The Potential of Silvopastoral Systems for Milk and Meat Organic Production in the Tropics

S.F.J. Solorio, S.K. Basu, S.L. Sarabia, B.A. Ayala, A.L. Ramirez, P.C. Aguilar, J.A Erales, V.J.C. Ku, J. Wright

    Research output: Chapter in Book/Report/Conference proceedingChapterpeer-review


    The demand for livestock products is rising rapidly in tropical areas as a consequence of increased human population. As demand for food increases, deforestation and land degradation occur. Though varying by country and region, the conversion of forest into cattle pastures has been one of the main driving forces of this degradation. In various Latin American countries, the creation of livestock farms, with government support, has been the single most important source of deforestation. This expansion of cattle ranching is also one of the principle causes of the increase in greenhouse gas emissions. Agriculture releases significant amounts of CO2 , CH4 , and N2O into the atmosphere. For example, CO2 is released largely from microbial decay or the burning of plant litter and soil organic matter produced during agricultural processes. Recently, silvopastoral systems (SPSs) have been advocated as promising alternatives to current practices by reconciling conservation and development needs. SPS is the production of livestock on land in a system which combines multipurpose leguminous shrubs at high densities together with grasses to improve both the yield and quality of fodder, resulting in milk and meat products with a high potential to attract an organic premium. This SPS plays an important role in healthy milk and meat production. Recent research advances have proven that Leucaena grass pastures are the most productive, profitable, and sustainable pasture-fed option for agroecological cattle production. Because the levels of input have traditionally been relatively low in the production of meat and milk from extensive grassland systems, they are among the easiest to convert to organic production. However, the long-term prospects for organic systems are not clear. There is continued pressure to ensure that all livestock systems and agriculture in general develop in a way that has minimal environmental impact. The differences between organic and conventional systems may diminish over time, and the pressure in demand for organic products may slow. Compared with other sources of fodder for meat and milk production, SPSs can provide a cheap source of feed. The SPS produces double the amount of milk and meat compared to pastures in monocrops with the minimum use of external inputs. The objective of this chapter is to describe the potential of SPS for organic milk and meat production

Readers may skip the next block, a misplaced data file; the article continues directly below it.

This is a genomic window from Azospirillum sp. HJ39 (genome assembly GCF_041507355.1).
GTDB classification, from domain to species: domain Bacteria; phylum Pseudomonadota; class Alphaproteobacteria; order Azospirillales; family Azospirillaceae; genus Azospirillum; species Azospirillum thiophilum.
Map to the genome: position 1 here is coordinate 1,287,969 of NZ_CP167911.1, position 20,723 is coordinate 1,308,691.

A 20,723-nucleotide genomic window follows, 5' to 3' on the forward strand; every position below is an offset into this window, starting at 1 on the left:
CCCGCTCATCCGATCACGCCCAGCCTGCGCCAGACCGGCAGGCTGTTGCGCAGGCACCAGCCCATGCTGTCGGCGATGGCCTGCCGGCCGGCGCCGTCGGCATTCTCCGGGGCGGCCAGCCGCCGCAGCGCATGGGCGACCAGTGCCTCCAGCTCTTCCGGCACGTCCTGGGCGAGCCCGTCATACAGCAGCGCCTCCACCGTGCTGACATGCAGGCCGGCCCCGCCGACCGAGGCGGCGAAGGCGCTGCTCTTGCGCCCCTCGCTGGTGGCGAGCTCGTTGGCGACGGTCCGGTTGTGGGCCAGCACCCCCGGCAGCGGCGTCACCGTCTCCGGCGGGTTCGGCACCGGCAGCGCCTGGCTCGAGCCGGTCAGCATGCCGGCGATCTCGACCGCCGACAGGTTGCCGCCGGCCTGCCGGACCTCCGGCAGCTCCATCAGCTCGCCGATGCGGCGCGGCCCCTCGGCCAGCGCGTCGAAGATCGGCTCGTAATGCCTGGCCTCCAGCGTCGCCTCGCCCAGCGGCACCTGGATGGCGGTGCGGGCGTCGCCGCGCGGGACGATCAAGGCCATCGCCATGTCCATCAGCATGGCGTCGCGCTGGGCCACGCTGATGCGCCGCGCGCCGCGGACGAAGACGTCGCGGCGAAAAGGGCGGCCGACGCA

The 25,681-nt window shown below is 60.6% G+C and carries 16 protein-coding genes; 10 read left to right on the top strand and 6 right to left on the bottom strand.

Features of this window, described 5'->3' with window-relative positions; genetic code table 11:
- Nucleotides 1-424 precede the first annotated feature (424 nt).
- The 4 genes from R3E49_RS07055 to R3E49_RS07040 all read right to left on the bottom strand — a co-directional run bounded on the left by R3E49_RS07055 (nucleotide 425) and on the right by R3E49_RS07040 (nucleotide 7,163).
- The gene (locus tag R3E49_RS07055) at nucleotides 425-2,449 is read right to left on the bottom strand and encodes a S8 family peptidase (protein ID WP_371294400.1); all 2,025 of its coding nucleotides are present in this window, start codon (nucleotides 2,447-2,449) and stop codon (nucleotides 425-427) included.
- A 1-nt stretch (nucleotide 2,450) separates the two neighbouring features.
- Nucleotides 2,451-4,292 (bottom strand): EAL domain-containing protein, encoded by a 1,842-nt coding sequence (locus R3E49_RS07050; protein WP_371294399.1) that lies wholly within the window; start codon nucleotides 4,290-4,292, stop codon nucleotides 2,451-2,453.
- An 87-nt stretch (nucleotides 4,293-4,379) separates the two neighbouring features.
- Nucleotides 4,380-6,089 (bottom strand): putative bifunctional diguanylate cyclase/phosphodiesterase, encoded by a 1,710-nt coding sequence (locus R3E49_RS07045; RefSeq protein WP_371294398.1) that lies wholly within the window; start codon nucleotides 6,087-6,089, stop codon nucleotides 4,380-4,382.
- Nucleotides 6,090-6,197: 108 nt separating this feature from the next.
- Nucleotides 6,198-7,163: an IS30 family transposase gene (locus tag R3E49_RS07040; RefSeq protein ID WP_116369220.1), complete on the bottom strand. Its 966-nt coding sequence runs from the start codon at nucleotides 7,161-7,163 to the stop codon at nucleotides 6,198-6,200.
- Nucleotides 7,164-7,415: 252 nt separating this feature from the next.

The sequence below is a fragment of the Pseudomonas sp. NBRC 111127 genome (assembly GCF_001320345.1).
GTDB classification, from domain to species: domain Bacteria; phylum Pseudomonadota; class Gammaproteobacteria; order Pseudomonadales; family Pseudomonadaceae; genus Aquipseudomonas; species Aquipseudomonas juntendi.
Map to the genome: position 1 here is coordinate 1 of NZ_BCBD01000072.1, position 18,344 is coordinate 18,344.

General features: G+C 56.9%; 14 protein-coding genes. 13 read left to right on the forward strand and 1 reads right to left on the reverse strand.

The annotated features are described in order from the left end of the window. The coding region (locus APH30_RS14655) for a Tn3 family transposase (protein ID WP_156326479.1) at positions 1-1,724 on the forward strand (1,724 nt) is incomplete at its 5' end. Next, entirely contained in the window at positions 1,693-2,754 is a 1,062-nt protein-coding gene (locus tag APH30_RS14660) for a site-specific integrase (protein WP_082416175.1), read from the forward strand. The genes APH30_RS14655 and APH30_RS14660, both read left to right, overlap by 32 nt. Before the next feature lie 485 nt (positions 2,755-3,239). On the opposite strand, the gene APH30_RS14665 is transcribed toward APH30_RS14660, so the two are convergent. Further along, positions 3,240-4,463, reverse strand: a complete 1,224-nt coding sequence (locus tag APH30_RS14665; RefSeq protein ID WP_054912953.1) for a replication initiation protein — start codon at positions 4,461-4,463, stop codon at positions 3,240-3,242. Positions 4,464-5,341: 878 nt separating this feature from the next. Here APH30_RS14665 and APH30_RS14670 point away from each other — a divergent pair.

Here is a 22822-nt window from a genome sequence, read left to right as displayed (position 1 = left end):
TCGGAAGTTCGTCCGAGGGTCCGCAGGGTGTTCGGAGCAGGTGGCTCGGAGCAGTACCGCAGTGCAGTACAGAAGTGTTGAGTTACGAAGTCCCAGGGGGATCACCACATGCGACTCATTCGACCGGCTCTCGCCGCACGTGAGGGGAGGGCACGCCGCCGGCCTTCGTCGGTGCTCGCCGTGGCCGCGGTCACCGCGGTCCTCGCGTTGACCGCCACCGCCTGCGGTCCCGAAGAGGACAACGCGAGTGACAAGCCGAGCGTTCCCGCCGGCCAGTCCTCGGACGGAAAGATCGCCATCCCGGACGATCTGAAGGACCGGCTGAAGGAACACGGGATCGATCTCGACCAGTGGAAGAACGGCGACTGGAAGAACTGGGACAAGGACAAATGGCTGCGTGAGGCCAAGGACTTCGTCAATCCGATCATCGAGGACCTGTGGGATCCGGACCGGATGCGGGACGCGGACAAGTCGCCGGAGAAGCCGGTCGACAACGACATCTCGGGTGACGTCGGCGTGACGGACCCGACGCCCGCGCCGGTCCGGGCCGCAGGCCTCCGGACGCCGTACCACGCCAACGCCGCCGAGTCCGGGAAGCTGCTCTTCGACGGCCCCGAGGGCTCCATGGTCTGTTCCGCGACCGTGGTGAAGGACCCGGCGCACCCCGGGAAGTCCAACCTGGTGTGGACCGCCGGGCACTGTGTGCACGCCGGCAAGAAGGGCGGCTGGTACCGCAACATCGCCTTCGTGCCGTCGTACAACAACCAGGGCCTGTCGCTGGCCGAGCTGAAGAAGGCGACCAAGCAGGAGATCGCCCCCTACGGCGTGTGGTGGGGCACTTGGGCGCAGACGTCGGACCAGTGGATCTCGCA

Original languageEnglish
    Title of host publicationOrganic Farming for Sustainable Agriculture
    EditorsDilip Nandwani
    PublisherSpringer Verlag
    ISBN (Print)978-3-319-26803-3
    Publication statusPublished - 2016

    Bibliographical note

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    • Silvopastoral systems
    • Organic productions
    • Milk
    • Meat
    • Livestock
    • Agriculture
    • Fodder


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